I want you to imagine your local pastor or church leader. It can be a he or a she but for the sake of redundancy I will be using a he. He must be a devout, pious follower of Christ. Some one you have known to be trustworthy and honest your whole church life. Now one Sunday morning your pastor comes up to the pulpit and anounces he will be leaving you. And sure enough to your surprise he is gone the next day.
Now imagine three years later your pastor returning to only stay with you for 15 days. During this time he vaguely talks about having visions. He expresses doubt and concern for his faith for reasons he did not reveal. Then he up and leaves once again.
Fourteen years have now gone by with no word of your pastor; only rumors. Then out of no where really your pastor shows up one Sunday morning at your church. Surprised to see your pastor you quickly go and interrogate him. This is what he tells you what he has been up to all these long years...
One morning on the way into church your pastor was in his car at a stop light. It was just after six in the morning. Then all of a sudden in a radiant bright white flash of light he was thrown straight to the floor of the car. Temporarily blinded he could not see what was causing the light to illuminate so brightly. Then it was like it was straight out of the movies. A voice was speaking to him. It had explained to him that Jesus wasn't God afterall but Allah was. He went on to say how he and Allah had a conversation about the prophet Muhammed and how Muhammed had been right all along and that Christians had got it wrong.
If you do not see the parallels yet, I advise you to read Paul's letter to the Galatians. What devout, pious Christian in their right mind would ever believe a story like this? Im venturing out on a limb but my guess is close to nil. Christians know for a fact that God/Jesus/Holy Spirit is the only God. There can be no other God than him, right? So with out a doubt they would reject this pastor's story. So why, pray tell, do Christians accept Paul at all? I do at some length go into why I think Paul should be rejected on grounds of common sense in one of my older posts but I think this topic bares repeating.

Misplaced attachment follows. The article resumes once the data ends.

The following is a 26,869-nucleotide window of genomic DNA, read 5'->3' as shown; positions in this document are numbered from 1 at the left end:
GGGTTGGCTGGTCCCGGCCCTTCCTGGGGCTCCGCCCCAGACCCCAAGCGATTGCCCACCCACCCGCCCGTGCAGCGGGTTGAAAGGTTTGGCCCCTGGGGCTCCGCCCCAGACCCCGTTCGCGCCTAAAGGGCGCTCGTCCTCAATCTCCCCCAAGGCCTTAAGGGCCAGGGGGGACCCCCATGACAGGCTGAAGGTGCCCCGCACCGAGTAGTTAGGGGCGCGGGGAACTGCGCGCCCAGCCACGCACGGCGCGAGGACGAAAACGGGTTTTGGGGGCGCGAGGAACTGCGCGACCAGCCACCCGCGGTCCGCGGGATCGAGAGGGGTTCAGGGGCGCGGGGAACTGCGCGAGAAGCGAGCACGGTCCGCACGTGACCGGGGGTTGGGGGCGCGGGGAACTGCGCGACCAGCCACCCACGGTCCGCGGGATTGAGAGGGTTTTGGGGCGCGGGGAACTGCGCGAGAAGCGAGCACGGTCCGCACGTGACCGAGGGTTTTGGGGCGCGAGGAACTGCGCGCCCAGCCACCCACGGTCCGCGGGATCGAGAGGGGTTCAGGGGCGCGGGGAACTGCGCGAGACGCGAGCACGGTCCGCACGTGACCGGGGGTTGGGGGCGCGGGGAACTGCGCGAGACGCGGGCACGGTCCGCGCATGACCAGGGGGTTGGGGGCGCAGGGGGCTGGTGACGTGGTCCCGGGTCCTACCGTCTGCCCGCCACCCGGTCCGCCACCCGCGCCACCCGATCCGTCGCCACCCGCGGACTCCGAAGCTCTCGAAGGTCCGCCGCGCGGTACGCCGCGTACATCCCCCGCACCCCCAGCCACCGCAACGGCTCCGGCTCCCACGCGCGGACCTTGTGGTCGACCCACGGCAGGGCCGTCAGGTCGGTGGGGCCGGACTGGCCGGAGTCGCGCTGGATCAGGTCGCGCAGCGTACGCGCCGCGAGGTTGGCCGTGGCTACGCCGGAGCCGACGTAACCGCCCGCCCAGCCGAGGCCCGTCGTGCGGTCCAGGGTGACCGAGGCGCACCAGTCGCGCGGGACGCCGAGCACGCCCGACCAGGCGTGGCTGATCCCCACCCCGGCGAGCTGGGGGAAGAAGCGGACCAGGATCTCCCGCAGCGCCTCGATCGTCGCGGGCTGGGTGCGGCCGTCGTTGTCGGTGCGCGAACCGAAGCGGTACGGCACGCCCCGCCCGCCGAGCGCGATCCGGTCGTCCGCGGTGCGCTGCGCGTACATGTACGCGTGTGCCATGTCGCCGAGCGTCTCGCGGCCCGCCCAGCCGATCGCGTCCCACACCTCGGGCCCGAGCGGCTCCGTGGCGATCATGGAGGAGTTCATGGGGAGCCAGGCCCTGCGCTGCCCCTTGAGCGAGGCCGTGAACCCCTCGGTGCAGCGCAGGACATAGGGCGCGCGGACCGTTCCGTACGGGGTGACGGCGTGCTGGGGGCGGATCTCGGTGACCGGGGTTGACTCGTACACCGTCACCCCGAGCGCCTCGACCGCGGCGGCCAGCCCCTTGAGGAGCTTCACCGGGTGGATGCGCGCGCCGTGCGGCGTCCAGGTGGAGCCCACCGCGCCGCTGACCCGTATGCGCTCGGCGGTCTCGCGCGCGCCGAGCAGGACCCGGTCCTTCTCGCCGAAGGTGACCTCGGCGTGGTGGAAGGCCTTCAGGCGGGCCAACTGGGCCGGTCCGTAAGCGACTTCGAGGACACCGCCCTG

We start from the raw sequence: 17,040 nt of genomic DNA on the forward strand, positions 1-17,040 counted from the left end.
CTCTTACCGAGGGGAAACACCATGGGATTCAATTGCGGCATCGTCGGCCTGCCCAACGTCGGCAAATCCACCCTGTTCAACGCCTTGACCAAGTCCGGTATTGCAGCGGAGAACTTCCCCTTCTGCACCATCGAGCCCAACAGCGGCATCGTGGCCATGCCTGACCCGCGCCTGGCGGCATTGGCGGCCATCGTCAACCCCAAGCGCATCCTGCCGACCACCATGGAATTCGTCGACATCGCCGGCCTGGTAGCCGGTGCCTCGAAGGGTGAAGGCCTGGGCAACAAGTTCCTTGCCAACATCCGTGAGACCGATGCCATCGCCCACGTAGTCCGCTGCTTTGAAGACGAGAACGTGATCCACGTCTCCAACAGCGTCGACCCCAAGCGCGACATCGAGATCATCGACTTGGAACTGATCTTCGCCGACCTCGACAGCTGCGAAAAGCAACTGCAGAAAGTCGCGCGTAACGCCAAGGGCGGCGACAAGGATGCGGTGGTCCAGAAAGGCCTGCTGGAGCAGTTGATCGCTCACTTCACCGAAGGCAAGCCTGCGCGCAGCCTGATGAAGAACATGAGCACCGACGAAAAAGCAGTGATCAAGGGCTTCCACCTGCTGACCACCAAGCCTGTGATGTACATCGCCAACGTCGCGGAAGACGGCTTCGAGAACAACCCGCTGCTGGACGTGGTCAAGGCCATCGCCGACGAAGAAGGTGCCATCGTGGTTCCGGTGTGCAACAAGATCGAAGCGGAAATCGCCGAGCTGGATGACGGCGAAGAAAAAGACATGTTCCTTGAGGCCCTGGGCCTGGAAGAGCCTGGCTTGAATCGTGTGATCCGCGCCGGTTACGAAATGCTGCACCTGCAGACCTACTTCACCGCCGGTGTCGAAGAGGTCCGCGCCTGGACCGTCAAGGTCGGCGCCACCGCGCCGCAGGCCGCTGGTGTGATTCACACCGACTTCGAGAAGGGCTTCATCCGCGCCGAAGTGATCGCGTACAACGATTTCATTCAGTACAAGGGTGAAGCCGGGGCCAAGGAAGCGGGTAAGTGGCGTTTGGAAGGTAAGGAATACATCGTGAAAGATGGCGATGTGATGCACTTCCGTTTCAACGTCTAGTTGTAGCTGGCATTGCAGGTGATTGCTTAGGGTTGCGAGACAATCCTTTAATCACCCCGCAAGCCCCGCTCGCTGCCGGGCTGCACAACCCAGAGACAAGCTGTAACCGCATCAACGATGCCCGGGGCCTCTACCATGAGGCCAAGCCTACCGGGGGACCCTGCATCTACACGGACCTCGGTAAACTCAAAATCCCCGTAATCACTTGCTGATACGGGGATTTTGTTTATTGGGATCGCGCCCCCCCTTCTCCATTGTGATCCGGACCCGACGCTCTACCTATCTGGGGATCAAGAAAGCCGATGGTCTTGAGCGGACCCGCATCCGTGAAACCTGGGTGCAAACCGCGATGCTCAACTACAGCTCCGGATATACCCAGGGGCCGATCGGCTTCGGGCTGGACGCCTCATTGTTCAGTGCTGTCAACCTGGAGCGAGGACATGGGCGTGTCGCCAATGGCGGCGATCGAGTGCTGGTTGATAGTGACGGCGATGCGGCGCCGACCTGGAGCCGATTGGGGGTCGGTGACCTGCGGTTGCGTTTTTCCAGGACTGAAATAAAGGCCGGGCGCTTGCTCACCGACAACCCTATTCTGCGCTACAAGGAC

I'll try to make this simple. I will bullet point out my points why I think Christians should reject Paul and his message.
- Paul's knowledge about Jesus and his message came from a revelation God gave to him on the road to Damascus. There were only a few witnesses to this event but for some reason none of these witnesses could understand what God was saying. They also could not see God but only a bright light. So in all actuality they saw and heard nothing but a light. This is not sufficient enough evidence to make the claim Paul saw and heard from God. Plus this information comes out of the book of Acts and that book time and time again proves to be historically unreliable.
- For argument sake say Paul did see a "vision" from God and did not learn it from man. How do you test his claims? Well one way would be to see if any of his knowledge conflicts with people who were close to Jesus. Well we do have one instance where Paul has a conflict with Peter, the rock, one of Jesus' disciples. Of course for some reason Paul comes out victorious in his rebuking of Peter but that does not mean Paul's knowledge is right. He could have bullied Peter into it as it seems likely to me by reading Paul's account of the story in Galatians 2.
- It think it is worth noting also that Paul is sometimes at odds with the Gospels. Take Matthew 5 for instance where Jesus explicitly says that not even the smallest part of the law is to be disregarded. But as we all know Paul has a strong disdain towards the Law.
- In all reality Paul has no other evidence to his claims than his own word of it happening. He has no evidence just like the pastor in my story had no evidence. And I am almost certain that most Christians would be quick to rebuke and reject such claims besides it not conforming to what they regard as truth.
- Let us think about it with our critical thinking caps on. Paul was an extremely pious Jew and a persecutor of Christians. He would have to have some knowledge of what a Christian was. You can't just look at a person and know they are a Christian. He would have to know what they believe to persecute them because he would almost certianly have to infiltrate into their groups. Plus being a Jew he would reject Jesus outright and was most likely briefed on the story of Jesus. Most people I know don't reject something they don't know. They most of the time at least have a small incling of what they are rejecting.